1.5 The General Introduction seeks to address all aspects of DUS testing, in addition to providing guidance on the development of Test Guidelines, and is the replacement for document TG/1/2, "Revised General Introduction to the Guidelines for the Conduct of Tests for Distinctness, Homogeneity and Stability of New Varieties of Plants," which, as the title suggests, has served as the introduction to Test Guidelines.

1.6 Although the Test Guidelines provide detailed practical guidance on certain aspects of the examination of DUS and identify appropriate characteristics for variety description, there are certain general aspects that apply across all Test Guidelines which it would not be appropriate to reproduce in all the individual Test Guidelines.

1.7 Another situation in which a DUS examiner would use the basic principles contained in the General Introduction, rather than following the detailed recommendations of the Test Guidelines, is where the circumstances of the DUS examination determine that the recommended approach may not be the most appropriate for a particular set of conditions. In these or other circumstances where the Test Guidelines are not followed, the DUS examiner should consider how to proceed in a way that maintains, as far as possible, harmonization in DUS examination and variety description for that species.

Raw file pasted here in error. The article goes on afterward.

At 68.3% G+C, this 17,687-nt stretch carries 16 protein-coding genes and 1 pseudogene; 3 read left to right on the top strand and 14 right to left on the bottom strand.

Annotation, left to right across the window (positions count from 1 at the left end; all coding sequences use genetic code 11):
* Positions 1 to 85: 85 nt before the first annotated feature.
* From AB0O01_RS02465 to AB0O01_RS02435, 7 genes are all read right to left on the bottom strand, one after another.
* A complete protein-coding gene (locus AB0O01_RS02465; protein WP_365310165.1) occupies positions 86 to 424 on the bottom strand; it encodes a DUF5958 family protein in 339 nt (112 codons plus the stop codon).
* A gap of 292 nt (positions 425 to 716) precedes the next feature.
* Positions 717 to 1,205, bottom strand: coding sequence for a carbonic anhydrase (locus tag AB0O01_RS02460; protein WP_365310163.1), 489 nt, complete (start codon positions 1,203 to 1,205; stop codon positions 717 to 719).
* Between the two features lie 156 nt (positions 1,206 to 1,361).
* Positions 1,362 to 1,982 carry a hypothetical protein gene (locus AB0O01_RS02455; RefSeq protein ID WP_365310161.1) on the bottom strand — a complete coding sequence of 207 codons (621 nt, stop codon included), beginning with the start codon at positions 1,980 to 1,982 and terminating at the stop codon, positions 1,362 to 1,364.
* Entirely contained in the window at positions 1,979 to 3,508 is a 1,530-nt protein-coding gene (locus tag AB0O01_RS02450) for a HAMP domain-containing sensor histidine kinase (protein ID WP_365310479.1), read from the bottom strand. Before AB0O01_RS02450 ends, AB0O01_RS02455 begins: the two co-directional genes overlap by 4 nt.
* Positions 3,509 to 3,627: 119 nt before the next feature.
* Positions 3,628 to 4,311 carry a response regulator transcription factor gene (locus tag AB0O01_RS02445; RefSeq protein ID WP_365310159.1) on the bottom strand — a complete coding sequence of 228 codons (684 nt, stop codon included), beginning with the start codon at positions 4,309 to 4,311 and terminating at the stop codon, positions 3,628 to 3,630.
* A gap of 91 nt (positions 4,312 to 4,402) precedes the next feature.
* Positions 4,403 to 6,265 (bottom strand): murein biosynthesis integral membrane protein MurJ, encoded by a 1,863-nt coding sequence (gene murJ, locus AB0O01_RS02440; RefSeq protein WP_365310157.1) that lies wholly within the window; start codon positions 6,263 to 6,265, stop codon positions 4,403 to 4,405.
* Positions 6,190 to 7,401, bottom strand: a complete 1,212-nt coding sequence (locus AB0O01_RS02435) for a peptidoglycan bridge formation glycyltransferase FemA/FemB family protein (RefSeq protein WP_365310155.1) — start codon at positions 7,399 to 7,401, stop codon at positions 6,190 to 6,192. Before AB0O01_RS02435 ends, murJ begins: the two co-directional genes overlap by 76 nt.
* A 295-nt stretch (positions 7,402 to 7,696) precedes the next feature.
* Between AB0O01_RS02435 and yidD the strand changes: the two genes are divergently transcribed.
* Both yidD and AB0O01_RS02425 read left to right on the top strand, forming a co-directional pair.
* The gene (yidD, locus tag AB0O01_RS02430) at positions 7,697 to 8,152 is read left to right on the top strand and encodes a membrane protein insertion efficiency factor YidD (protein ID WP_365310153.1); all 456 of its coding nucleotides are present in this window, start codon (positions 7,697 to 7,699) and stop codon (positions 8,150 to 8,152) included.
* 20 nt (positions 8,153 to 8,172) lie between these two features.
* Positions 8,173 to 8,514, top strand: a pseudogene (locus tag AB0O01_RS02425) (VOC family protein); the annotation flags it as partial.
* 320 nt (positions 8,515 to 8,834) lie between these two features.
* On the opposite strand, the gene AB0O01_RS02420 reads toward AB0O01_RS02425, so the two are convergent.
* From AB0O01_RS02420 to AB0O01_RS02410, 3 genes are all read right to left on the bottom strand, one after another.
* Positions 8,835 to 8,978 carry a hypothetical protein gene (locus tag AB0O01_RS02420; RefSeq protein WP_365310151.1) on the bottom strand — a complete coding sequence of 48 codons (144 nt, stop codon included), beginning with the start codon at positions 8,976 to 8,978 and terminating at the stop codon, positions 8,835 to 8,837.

1.8 In addition, the absence of Test Guidelines for the species or variety grouping concerned will obviously lead the DUS examiner to resort to the General Introduction, and there is a specific chapter (Chapter 9, "Conduct of DUS Testing in the Absence of Test Guidelines") in the document for such an eventuality.

1.9 In conclusion, it is important for any DUS examiner to be familiar with the principles of DUS examination set out in the General Introduction, and to consider them in conjunction with the appropriate individual Test Guidelines.

2. Composition of Test Guidelines

(See General Introduction, Chapter 8 (Adobe PDF))

2.1 Coverage of Individual Test Guidelines

In most cases, individual Test Guidelines are prepared for each species although, in some cases, it may be appropriate to prepare Test Guidelines covering a wider or narrower grouping of varieties. Different groups of varieties within a species can be dealt with in separate or subdivided Test Guidelines if the categories can be reliably separated on the basis of characteristics suitable for distinctness, or where an appropriate procedure has been developed to ensure that all varieties of common knowledge will be adequately considered for distinctness (see also General Introduction, Chapter 5, section 5.3.1). Where appropriate, such procedures are explained in document TGP/9, "Examining Distinctness."

2.2 Development of Test Guidelines

2.2.1 The individual Test Guidelines are prepared or, where appropriate, revised according to the procedures set out in document TGP/7, "Development of Test Guidelines." Once prepared by the appropriate Technical Working Party for the species concerned, a draft is sent for comments to the relevant international professional organizations and institutions working in the field of the species concerned. On the basis of the comments received, the draft Test Guidelines are finalized by the Technical Working Party concerned and presented to the UPOV Technical Committee for final adoption and publication.

2.2.2 Document TGP/2, "List of Test Guidelines Adopted by UPOV,"  contains a list of all Test Guidelines adopted by UPOV.